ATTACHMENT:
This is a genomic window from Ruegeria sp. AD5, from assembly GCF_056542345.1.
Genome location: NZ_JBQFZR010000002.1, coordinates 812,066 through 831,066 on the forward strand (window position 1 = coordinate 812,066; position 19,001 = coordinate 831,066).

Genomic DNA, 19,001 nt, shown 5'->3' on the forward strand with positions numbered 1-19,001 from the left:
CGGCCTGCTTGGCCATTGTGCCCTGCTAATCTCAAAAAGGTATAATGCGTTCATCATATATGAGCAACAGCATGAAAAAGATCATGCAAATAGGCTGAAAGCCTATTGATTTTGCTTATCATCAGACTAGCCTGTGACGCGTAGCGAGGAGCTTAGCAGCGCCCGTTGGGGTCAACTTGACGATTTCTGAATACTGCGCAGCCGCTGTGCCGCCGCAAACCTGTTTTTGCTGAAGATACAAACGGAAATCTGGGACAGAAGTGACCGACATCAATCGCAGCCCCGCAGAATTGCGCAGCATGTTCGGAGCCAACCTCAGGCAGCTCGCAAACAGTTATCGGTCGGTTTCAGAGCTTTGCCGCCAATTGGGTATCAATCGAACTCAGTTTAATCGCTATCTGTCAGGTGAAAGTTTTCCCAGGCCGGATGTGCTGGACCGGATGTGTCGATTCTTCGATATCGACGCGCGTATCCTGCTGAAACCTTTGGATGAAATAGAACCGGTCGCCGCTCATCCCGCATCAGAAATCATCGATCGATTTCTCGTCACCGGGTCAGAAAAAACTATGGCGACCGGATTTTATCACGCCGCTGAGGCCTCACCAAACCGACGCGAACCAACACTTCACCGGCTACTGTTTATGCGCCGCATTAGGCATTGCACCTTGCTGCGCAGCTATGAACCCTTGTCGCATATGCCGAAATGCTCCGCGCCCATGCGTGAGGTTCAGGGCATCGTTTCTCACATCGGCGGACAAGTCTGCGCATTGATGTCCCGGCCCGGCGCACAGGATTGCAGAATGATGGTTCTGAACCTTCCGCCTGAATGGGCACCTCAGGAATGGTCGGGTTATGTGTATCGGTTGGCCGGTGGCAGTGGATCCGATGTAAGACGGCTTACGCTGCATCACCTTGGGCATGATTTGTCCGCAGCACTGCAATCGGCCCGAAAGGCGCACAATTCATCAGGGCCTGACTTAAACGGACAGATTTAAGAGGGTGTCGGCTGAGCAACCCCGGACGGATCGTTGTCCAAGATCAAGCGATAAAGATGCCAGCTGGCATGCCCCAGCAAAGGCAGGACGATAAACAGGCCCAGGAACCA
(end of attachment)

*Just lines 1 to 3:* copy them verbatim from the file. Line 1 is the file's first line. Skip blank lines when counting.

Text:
This is a genomic window from Ruegeria sp. AD5, from assembly GCF_056542345.1.
Genome location: NZ_JBQFZR010000002.1, coordinates 812,066 through 831,066 on the forward strand (window position 1 = coordinate 812,066; position 19,001 = coordinate 831,066).

Genomic DNA, 19,001 nt, shown 5'->3' on the forward strand with positions numbered 1-19,001 from the left: